Assessment of Three Mapping Techniques to Delineate Lakes and Ponds in a Canadian High Arctic Wetland Complex
Keywords: High Arctic hydrology, High Arctic lakes, ponds and wetlands, LANDSAT, landscape mapping, RADARSAT, remote sensing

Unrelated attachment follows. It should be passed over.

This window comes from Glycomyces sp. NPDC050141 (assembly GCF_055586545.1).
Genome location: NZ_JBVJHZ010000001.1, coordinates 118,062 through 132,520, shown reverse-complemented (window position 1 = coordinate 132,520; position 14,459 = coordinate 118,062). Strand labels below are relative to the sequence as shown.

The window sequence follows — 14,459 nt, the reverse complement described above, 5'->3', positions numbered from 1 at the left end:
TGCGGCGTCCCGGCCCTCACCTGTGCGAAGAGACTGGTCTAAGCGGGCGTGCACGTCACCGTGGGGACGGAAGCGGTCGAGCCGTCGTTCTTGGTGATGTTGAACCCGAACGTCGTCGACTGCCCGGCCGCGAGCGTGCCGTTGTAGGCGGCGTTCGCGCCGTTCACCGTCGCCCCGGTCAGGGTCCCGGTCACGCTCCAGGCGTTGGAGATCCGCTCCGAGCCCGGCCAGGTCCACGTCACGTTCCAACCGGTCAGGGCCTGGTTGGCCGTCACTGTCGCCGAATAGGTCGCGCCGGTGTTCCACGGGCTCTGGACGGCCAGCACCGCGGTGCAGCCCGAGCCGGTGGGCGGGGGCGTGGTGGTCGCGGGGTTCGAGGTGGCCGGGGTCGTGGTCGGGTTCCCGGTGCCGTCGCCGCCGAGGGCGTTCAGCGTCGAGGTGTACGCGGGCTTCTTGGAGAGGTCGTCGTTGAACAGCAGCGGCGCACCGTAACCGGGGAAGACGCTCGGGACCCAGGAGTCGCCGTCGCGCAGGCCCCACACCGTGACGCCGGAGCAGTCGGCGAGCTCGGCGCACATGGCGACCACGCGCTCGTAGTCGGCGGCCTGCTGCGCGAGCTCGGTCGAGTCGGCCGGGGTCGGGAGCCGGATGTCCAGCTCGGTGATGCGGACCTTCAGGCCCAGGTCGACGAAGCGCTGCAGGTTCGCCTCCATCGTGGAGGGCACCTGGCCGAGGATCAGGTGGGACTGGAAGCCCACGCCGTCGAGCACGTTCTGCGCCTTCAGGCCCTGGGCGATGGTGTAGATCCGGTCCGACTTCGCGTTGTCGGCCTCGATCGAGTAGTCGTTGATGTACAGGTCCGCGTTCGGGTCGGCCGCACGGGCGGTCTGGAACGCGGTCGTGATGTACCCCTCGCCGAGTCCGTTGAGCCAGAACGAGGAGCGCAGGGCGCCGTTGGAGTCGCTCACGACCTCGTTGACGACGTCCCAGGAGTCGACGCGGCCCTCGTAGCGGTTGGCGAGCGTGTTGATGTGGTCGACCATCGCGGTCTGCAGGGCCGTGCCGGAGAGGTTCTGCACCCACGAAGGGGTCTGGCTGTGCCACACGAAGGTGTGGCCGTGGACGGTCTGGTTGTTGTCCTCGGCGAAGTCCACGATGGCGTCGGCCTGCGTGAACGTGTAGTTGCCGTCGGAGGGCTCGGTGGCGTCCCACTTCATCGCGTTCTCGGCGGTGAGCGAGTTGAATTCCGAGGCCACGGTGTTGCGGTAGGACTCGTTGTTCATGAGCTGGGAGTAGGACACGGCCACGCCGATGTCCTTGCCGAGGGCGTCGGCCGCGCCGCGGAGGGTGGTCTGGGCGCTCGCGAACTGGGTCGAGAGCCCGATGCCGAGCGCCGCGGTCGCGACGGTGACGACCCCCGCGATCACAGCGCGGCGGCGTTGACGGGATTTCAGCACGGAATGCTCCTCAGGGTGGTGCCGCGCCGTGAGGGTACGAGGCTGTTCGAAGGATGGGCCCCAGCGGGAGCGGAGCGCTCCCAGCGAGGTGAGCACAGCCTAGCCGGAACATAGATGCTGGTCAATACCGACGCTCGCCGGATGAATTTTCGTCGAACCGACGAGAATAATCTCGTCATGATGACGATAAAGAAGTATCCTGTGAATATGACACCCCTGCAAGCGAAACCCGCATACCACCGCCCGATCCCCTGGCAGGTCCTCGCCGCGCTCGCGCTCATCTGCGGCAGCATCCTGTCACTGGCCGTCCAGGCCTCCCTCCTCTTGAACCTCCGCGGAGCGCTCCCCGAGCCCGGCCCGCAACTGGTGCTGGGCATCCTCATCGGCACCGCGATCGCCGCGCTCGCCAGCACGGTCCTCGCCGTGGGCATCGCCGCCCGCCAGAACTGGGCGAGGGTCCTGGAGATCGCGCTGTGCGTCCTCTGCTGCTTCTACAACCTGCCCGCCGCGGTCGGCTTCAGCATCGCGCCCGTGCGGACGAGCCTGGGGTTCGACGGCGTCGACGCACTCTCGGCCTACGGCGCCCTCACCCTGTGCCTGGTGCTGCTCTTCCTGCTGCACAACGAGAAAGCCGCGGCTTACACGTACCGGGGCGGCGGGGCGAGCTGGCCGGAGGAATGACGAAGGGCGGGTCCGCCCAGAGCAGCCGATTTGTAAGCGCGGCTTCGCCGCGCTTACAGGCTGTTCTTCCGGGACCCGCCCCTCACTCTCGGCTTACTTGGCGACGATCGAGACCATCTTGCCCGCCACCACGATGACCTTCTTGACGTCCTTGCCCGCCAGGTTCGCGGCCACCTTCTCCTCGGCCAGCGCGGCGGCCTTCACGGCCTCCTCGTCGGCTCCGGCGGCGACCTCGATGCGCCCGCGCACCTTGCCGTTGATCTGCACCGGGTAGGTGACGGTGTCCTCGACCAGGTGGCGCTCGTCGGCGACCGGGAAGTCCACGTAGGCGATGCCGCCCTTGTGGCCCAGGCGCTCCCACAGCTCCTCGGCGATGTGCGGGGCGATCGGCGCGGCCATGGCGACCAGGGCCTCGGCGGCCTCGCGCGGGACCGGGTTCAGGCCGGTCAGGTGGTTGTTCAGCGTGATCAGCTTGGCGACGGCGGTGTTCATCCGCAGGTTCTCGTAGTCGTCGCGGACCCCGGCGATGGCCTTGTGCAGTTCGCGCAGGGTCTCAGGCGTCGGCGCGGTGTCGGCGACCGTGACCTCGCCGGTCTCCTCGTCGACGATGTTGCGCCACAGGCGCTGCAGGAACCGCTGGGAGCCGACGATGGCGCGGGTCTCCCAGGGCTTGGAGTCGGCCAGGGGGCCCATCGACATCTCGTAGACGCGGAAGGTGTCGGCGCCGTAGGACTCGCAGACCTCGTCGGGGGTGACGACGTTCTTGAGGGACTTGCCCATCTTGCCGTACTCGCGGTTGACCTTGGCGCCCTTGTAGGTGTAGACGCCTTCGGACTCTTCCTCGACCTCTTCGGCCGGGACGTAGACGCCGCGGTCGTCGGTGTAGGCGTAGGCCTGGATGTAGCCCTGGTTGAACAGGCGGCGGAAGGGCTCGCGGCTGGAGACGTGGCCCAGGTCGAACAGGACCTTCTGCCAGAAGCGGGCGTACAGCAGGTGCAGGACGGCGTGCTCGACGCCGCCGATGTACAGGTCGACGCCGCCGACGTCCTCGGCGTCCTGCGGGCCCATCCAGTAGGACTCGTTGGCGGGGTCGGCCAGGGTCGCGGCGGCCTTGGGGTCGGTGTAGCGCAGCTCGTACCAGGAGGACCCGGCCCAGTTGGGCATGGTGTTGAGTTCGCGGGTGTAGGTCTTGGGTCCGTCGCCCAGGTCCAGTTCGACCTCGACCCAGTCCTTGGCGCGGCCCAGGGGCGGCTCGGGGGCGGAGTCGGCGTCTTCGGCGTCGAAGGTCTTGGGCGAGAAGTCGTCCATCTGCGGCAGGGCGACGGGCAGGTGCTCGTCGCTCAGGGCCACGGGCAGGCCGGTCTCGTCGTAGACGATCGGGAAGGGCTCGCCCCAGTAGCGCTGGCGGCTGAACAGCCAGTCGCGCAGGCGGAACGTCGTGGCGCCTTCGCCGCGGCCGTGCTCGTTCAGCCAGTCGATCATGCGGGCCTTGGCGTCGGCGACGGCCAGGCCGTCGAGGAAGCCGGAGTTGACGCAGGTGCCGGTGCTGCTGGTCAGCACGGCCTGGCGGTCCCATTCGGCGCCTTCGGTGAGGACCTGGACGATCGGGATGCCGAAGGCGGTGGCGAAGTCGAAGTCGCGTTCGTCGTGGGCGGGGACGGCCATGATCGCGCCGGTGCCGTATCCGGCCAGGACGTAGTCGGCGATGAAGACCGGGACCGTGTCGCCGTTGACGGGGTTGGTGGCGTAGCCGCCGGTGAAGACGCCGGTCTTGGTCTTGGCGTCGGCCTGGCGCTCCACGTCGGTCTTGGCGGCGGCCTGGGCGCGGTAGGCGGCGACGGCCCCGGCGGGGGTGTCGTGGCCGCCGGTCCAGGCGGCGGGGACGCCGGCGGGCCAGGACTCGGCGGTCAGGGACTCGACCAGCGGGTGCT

AbstractRecent evidence points to warmer and wetter conditions for Arctic regions. It is not clear how High Arctic environments, in particular extensive wetlands, will respond to these rapid changes. Sustainability studies of wetland complexes will require accurate mapping of water bodies (lakes, ponds, streams) over time. This information is critical to obtain reliable estimates of water inputs (e.g., snowmelt), outputs (e.g., evaporation), and storage, and to assess environmental change (e.g., pond desiccation, expansion, or both). Numerous tools and techniques are available to provide this information, though each approach has its benefits and limitations. In this study, we systematically explore the differences and similarities inherent in three different techniques used to delineate lakes and small ponds at an extensive wetland area near Creswell Bay, Somerset Island, Nunavut (72°43' N, 94°15' W). The mapping techniques compared are satellite mapping (extraction from a satellite-based land cover map), black-and-white aerial photography, and a topographic map sheet. Results indicate that while all three techniques could delineate large lake boundaries and their positions successfully, they differed in the number of ponds they delineated, as well as their boundaries and positions. A misrepresentation of water bodies can hinder hydrologic studies of Arctic water resources, and the results of this study emphasize the need to apply appropriate mapping techniques at different scales. The three mapping techniques are based on data from three different dates over several decades, so the different results also may indicate short- and long-term environmental change.